Data for: Wild microbiomes of striped plateau lizards vary with sex, body size, and reproductive season
Bunker, Marie; Arnold, A. Elizabeth; Weiss, Stacey (2022), Data for: Wild microbiomes of striped plateau lizards vary with sex, body size, and reproductive season, Dryad, Dataset, https://doi.org/10.5061/dryad.qfttdz0k2
Long-term natural studies are valuable for examining the effects of host demographics and environmental factors on animal microbiomes, and how those effects interact and shift over time. We examined how the cloacal microbiome of Sceloporus virgatus (the striped plateau lizard) varies under natural conditions in southeastern Arizona, USA, in a multi-year study. Cloacal swabs were collected from wild-caught lizards across their entire active season over three years. Analyses of 16S rRNA data generated on the Illumina platform revealed cloacal microbiomes of S. virgatus vary as a function of sex, season, size, and reproductive state, and do so independently of one another. Briefly, microbial diversity was higher in females than in males, increased with body size, was lowest in both sexes during the reproductive season, and was lowest in females when they were vitellogenic. It was not significantly affected by hibernation. This study highlights the importance of long term, wide scale microbiome studies for capturing accurate perspectives on microbiome diversity and composition in a given species. It also serves as a warning for comparisons of microbiomes across species, as each may be under a different suite of selective pressures from external or innate factors, which may differ in a species-specific manner.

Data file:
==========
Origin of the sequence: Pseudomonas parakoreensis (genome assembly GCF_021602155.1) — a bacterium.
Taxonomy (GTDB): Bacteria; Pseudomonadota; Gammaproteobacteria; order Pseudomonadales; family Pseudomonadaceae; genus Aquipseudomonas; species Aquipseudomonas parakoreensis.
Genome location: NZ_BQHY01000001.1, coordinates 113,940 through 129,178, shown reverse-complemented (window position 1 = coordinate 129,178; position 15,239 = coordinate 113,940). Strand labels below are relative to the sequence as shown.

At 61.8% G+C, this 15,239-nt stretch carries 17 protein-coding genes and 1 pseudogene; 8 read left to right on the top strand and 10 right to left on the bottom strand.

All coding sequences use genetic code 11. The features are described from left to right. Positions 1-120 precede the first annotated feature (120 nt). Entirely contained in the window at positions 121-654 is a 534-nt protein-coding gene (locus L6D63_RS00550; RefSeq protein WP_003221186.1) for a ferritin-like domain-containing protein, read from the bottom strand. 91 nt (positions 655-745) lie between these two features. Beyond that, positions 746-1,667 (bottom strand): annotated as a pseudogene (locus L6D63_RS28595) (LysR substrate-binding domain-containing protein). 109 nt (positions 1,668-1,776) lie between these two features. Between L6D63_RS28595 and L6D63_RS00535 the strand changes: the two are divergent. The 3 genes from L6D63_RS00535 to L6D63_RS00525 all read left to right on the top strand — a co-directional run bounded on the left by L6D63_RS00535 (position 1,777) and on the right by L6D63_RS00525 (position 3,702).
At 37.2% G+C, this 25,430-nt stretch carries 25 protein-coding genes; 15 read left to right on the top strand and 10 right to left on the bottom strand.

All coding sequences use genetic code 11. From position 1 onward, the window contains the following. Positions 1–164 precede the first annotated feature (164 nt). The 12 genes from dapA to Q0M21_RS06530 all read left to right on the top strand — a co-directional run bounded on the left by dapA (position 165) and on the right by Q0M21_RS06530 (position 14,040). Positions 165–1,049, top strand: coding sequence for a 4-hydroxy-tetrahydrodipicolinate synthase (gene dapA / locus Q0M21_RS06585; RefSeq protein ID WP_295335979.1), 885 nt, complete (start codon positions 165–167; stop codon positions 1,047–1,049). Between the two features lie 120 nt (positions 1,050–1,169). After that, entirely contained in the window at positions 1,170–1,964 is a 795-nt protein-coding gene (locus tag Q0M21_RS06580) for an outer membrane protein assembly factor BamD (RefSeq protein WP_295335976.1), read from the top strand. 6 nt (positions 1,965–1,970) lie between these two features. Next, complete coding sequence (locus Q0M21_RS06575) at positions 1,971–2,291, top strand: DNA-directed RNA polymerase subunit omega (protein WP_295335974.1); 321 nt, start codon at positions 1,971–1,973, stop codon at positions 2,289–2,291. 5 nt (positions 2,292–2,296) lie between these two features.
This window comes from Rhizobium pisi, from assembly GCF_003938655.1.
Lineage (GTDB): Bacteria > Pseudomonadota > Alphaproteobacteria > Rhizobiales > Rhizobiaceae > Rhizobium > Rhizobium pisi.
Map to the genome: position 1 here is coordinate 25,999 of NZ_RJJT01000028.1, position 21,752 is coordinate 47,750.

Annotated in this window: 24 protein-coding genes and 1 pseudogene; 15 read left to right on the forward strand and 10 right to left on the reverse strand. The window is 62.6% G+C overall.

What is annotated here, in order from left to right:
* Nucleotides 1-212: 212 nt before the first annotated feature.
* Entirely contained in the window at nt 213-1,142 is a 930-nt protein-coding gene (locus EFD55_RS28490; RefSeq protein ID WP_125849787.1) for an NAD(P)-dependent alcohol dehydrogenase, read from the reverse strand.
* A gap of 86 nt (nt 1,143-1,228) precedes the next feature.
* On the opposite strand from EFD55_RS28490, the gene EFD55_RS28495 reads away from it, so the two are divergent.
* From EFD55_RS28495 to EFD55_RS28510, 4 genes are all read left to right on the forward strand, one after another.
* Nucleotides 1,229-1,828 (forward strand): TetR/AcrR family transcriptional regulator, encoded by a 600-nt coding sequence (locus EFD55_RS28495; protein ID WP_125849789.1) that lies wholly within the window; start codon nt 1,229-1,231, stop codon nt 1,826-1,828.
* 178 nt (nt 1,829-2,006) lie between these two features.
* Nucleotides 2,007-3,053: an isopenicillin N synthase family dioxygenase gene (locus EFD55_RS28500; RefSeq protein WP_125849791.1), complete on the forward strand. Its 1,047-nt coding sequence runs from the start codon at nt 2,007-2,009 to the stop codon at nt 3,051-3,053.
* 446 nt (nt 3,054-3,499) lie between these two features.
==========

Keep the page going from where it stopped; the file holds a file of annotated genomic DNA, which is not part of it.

Sequences of the 16s V4 regions were generated at IBest Genomics Core (University of Idaho) on the Illumina MiSeq platform. Detailed methodology can be found in Bunker et al., 2022, Wild microbiomes of striped plateau lizards vary with sex, body size, and reproductive season (2022), or in the attached README file.
National Science Foundation, Award: 1755408